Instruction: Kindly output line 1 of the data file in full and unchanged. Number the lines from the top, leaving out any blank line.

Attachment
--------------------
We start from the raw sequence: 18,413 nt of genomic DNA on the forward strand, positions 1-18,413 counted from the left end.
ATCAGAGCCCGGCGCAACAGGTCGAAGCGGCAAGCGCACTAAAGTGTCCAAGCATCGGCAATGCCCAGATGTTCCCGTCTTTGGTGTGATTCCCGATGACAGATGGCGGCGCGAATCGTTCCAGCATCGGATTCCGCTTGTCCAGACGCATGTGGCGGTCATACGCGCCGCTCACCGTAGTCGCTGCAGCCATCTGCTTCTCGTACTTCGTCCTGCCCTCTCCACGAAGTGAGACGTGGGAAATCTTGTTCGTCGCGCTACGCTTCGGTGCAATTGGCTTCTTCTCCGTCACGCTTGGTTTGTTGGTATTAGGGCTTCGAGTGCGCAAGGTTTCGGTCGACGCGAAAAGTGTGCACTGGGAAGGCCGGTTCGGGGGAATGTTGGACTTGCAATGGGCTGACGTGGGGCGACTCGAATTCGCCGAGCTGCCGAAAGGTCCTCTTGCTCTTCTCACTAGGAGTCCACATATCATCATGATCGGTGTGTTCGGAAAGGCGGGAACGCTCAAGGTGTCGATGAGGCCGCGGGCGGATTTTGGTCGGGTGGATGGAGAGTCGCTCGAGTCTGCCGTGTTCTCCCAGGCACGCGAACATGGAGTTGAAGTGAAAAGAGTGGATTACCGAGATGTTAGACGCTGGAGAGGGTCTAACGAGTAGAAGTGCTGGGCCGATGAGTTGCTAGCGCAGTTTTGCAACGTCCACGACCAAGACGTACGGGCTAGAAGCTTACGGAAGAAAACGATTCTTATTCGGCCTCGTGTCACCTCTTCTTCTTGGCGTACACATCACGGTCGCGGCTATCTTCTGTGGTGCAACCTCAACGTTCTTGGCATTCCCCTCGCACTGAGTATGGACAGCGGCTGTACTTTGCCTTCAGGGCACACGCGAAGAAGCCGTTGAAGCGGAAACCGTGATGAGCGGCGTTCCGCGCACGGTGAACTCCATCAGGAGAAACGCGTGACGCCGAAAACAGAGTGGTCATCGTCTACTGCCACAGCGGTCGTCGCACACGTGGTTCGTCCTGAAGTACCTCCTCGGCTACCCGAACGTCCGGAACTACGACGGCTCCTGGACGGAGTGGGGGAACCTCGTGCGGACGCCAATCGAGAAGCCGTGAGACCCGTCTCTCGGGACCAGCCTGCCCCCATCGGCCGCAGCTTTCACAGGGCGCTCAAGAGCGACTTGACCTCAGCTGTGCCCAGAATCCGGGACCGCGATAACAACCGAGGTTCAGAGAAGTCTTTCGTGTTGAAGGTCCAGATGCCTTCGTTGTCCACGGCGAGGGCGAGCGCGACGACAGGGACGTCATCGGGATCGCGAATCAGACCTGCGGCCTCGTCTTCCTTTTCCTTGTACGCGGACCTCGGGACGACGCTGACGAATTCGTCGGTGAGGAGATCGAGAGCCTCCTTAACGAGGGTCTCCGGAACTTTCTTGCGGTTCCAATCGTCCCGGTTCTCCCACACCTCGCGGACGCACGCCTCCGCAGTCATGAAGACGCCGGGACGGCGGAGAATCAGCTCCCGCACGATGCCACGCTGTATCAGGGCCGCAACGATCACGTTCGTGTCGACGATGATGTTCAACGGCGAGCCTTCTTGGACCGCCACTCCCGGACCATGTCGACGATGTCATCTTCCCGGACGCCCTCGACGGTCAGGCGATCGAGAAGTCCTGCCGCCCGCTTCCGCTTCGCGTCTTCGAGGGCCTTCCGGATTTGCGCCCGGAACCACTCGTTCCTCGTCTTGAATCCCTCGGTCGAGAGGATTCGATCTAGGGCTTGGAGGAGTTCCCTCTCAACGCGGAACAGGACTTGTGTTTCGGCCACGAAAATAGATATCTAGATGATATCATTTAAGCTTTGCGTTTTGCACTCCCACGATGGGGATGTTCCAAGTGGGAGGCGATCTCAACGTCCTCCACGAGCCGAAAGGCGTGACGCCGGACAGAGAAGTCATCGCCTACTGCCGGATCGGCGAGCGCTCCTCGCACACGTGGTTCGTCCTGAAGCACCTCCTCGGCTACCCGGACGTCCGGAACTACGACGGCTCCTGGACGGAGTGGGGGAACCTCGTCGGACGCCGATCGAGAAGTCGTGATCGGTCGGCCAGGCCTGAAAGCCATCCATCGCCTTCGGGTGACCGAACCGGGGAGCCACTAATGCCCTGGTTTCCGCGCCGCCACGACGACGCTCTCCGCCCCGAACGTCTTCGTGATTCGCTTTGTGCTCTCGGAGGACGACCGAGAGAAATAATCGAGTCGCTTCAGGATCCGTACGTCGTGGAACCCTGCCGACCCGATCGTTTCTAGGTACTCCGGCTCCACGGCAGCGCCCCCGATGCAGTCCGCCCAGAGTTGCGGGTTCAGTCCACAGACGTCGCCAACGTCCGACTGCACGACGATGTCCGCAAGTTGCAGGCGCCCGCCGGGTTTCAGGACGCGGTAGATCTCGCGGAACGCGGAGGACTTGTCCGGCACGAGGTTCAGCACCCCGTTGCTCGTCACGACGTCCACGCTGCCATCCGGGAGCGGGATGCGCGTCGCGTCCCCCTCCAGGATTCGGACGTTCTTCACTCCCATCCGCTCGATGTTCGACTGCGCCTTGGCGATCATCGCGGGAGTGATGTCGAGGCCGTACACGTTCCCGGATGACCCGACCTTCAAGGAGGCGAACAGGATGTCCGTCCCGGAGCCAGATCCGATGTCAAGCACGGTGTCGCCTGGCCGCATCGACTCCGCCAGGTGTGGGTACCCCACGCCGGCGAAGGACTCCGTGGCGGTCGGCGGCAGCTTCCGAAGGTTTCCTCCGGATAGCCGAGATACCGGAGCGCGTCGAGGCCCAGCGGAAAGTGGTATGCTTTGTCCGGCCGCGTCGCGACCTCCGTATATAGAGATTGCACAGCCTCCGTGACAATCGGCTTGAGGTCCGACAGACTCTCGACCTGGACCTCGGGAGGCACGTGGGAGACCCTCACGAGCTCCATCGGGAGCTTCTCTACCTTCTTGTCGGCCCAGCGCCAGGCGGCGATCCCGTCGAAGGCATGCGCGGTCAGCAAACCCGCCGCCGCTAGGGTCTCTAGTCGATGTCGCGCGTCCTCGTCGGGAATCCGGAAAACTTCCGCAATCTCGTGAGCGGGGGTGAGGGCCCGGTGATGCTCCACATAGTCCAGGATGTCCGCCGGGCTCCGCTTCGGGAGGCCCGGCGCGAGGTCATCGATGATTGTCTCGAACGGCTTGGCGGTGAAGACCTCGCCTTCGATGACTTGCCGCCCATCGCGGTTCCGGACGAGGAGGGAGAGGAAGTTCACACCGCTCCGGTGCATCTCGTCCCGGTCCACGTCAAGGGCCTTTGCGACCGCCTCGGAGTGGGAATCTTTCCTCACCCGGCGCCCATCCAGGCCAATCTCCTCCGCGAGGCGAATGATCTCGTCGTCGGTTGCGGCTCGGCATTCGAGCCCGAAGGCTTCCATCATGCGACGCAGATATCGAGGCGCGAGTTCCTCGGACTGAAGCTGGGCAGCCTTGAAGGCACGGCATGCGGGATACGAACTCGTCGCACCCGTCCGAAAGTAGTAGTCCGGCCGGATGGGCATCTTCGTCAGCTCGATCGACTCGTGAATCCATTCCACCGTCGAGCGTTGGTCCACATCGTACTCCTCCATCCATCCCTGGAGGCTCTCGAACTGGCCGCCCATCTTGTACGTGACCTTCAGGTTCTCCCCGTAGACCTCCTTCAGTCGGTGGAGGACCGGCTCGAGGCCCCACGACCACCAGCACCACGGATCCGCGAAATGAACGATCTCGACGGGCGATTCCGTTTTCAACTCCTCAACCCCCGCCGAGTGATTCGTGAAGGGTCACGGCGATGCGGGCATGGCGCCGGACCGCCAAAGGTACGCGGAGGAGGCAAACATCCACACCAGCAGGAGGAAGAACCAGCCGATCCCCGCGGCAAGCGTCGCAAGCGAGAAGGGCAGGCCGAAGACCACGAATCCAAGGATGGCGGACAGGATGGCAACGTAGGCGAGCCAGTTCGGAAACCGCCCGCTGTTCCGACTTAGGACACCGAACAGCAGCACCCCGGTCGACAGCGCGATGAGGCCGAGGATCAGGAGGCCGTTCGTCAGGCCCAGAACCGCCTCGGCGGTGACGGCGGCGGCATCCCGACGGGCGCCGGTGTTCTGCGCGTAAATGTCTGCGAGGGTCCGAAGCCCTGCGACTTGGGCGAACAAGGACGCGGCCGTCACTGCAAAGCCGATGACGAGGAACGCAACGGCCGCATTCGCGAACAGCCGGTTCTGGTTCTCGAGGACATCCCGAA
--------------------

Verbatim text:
We start from the raw sequence: 18,413 nt of genomic DNA on the forward strand, positions 1-18,413 counted from the left end.